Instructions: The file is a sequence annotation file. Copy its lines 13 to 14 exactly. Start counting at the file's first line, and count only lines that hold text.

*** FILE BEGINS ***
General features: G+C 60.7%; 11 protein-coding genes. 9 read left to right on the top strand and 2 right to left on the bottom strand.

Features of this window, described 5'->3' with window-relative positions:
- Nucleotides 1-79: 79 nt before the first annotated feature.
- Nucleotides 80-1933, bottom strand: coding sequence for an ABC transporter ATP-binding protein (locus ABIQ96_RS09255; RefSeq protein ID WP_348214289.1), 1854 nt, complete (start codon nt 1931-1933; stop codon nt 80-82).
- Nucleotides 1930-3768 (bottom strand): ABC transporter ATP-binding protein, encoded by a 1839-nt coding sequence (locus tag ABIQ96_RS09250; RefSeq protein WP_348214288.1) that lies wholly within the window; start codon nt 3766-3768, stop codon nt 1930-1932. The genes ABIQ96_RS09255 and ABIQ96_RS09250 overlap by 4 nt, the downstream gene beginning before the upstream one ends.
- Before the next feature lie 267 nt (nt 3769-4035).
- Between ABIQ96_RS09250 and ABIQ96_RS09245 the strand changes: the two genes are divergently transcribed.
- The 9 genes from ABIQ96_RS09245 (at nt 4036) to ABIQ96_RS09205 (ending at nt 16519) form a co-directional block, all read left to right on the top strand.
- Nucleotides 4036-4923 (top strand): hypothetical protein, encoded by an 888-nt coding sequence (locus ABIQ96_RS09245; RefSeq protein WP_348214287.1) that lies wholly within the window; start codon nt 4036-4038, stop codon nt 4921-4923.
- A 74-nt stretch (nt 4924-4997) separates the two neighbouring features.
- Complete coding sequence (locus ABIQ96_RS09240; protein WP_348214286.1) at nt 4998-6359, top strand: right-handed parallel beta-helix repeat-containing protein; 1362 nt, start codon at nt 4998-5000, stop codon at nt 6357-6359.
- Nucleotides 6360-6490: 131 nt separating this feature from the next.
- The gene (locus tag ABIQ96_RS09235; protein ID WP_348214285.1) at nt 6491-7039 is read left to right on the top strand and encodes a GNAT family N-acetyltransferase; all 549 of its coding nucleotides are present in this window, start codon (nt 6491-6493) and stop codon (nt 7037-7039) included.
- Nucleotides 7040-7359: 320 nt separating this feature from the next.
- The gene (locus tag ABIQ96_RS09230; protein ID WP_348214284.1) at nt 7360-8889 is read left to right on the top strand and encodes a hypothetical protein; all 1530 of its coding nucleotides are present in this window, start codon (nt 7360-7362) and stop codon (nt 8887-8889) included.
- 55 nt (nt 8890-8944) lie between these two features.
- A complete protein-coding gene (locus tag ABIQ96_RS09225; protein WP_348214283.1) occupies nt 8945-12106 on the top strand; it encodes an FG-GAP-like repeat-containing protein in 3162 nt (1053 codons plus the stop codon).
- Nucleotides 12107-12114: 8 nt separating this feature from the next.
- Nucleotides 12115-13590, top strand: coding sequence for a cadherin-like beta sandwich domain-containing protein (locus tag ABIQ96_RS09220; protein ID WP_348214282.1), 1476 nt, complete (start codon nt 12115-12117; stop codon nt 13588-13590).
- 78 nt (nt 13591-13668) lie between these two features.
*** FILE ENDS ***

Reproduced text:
- The gene (locus tag ABIQ96_RS09235; protein ID WP_348214285.1) at nt 6491-7039 is read left to right on the top strand and encodes a GNAT family N-acetyltransferase; all 549 of its coding nucleotides are present in this window, start codon (nt 6491-6493) and stop codon (nt 7037-7039) included.
- Nucleotides 7040-7359: 320 nt separating this feature from the next.